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Hoosier History Live

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July 20, 2019- coming up

Broad Ripple High School history

Broad Ripple High School's rich history came to an end with its closing in 2018, but its influence lives on. One of the city's oldest schools, BRHS opened at a nearby location in 1886 and moved to its Broad Ripple Avenue spot in 1914.

Notable BRHS alumni include David Letterman, who looks like he's planning a joke in this photo from the 1965 yearbook.The fate of its high-visibility site on the northside of Indy has been a question mark since the closing of Broad Ripple High School in 2018.

But there's no questioning the high school has a rich history that sometimes seems to have changed course with the speed of a Rocket, which was adopted as the school's mascot in the early 1930s, according to the Broad Ripple High School Alumni Association.

It was considered a "rural" high school - located in the village of Broad Ripple - when Broad Ripple High opened in 1886 with seven students in a building that also was being used as an elementary school. 

It became part of the Indianapolis Public Schools system in 1923 (one year after the village was annexed into the city) and has a roster of notable alumni including David Letterman (class of '65); attorney Marilyn Tucker Quayle (class of '67), the nation's second lady as the wife of former Vice President Dan Quayle, and George Hill (class of 2004), the current NBA player for the Cleveland Cavaliers.

Hoosier History Live will take a glance at the lives of these alumni as we explore how their alma mater evolved from rural to suburban to urban over the years, with plenty of triumphs and challenges along the way. BRHS milestones have included a state high school basketball championship in 1980; court-ordered integration in the 1970s; designation as an Arts and Humanities magnet school; and dwindling enrollment after reaching a peak of 2,500 students in 1995 because of the closings then of other IPS high schools.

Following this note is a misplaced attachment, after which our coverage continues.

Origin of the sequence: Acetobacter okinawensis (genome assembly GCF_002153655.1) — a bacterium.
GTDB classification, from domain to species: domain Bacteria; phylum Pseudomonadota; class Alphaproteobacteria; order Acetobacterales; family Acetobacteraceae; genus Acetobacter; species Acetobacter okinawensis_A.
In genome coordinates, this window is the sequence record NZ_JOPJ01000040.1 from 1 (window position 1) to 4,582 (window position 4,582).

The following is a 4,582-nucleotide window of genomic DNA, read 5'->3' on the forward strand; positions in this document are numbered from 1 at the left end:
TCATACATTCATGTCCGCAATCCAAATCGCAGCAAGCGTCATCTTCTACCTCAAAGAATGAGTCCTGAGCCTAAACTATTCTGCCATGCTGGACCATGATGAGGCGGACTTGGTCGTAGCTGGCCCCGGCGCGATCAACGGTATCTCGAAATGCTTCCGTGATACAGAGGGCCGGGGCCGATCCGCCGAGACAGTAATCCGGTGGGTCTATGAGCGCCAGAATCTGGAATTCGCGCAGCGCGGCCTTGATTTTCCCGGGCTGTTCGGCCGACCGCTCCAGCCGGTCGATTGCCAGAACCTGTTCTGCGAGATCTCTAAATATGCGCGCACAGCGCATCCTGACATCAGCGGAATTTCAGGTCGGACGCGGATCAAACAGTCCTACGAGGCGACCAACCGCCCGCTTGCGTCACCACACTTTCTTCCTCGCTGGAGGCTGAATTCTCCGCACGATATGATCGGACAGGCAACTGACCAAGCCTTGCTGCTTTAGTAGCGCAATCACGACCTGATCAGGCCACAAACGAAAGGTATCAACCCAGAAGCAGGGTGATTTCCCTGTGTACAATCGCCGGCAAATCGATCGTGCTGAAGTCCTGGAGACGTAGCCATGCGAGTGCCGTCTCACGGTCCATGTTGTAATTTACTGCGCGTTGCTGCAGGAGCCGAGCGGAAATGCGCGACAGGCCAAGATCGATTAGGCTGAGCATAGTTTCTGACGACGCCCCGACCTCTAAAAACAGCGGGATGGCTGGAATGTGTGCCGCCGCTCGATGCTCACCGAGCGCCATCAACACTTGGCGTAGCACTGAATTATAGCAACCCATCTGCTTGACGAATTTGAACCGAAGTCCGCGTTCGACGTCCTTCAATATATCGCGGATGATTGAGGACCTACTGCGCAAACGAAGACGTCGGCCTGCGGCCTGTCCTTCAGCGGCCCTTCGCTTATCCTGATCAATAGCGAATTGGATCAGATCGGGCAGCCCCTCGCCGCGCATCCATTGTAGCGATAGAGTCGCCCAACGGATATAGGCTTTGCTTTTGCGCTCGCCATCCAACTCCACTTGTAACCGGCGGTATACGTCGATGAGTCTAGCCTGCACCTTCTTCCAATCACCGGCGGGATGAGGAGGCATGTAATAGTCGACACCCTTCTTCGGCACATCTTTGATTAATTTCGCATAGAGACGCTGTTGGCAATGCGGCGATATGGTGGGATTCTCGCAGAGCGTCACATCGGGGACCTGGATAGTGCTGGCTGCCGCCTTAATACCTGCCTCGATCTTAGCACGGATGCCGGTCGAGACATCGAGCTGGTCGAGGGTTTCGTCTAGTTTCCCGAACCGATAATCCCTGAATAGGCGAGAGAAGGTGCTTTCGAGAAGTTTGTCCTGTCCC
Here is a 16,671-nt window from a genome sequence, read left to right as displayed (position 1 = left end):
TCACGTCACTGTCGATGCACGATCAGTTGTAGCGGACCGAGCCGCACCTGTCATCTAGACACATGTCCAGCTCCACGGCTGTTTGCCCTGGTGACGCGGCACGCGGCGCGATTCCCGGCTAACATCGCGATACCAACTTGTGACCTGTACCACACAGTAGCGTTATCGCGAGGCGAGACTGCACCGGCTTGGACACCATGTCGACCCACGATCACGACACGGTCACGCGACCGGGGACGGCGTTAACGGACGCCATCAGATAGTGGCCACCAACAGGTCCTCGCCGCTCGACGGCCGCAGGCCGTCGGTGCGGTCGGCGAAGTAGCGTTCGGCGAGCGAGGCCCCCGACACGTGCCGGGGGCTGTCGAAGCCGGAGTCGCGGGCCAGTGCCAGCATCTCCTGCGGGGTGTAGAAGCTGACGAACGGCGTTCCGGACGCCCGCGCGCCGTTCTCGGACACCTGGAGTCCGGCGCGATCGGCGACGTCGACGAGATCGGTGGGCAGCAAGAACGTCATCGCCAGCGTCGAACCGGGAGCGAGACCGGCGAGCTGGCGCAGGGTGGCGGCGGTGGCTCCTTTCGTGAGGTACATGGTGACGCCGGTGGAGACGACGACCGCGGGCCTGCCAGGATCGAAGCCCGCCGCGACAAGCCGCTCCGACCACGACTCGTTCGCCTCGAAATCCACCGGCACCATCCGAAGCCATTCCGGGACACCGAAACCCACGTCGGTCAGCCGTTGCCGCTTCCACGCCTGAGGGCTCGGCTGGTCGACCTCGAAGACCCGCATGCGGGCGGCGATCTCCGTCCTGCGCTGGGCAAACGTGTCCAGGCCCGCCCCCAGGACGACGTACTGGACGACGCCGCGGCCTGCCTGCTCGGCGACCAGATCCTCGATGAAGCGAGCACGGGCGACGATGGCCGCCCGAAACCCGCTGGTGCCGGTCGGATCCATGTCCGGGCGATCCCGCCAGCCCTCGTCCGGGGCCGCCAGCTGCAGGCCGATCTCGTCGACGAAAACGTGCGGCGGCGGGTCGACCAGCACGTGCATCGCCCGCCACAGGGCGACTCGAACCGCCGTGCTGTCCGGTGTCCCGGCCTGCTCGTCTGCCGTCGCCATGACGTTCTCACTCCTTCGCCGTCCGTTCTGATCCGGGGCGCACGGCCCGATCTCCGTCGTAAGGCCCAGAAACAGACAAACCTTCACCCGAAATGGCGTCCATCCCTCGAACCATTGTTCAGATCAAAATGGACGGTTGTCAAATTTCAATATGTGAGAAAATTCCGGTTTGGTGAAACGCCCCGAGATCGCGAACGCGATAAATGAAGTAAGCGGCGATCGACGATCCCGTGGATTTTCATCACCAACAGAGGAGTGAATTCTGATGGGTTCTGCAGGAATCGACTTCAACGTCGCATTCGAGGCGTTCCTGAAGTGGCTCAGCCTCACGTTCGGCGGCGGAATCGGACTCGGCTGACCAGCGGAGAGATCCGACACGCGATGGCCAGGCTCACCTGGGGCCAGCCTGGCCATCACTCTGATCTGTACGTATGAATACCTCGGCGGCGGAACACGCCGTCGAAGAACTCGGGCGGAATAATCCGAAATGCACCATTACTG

Nelson's studio guests will include two alums of Broad Ripple High:

  • Alice Ashby Roettger (class of '52), a Broad Ripple historian who has lived in the area most of her life. Members of her family attended the high school for a span of more than 50 years, extending from 1936 (an older sibling was in that class) to 1988, with the graduation of the youngest of her four daughters, all of whom attended Broad Ripple.
  • Bruce Buchanan (class of '73), CEO of Buchanan Group Inc./Flanner and Buchanan Funeral Centers and a civic leader. Bruce, who was a member of the high school's state championship tennis team in 1973, is currently involved in an effort to ensure that the school's archives, keepsakes and other artifacts are protected and not dispersed, which has been the fate at some other local high schools that have been closed.

An image from the 1926 Broad Ripple High School yearbook depicts alumni who graduated in 1900.

At the 1893 Chicago World’s Fair, the then-new Broad Ripple High School was recognized as one of the nation's outstanding "rural" high schools. At that point in its history, the school was not located at its current address on the corner of Broad Ripple Avenue and Haverford Avenue, where it moved in 1914.

What we know today as Broad Ripple High school consists of a series of additions to the1914 structure, which was itself demolished in 1968. That demolition and reconfiguration project made navigating the school's hallways easier, but getting from one side of the building to the other could still be a circuitous challenge.

Before that demolition, students included Michael Graves (class of '52), an internationally acclaimed architect whose hometown projects included the Indianapolis Art Center near his alma mater; John Mutz (class of '53), former lieutenant governor of Indiana; and former Indianapolis Mayor Steve Goldsmith (class of '64).

Some other BRHS history facts:

  • A cow pasture south of the school became its football field in 1928. The parents of an alum killed during World War II donated funds to make Broad Ripple the first IPS school with a lighted football field, according to the alumni association.
  • In 1970, the high school was overseen by a black principal, William Jones, for the first time.
  • Our guest Bruce Buchanan wrote for The Riparian, the school's newspaper, which, along with the yearbook, won several national awards in the decades following their debuts during the 1920s. Other Riparian staffers included David Letterman's younger sister, Gretchen Letterman, who has enjoyed a long career as a newspaper editor based in St. Petersburg, Fla.

 


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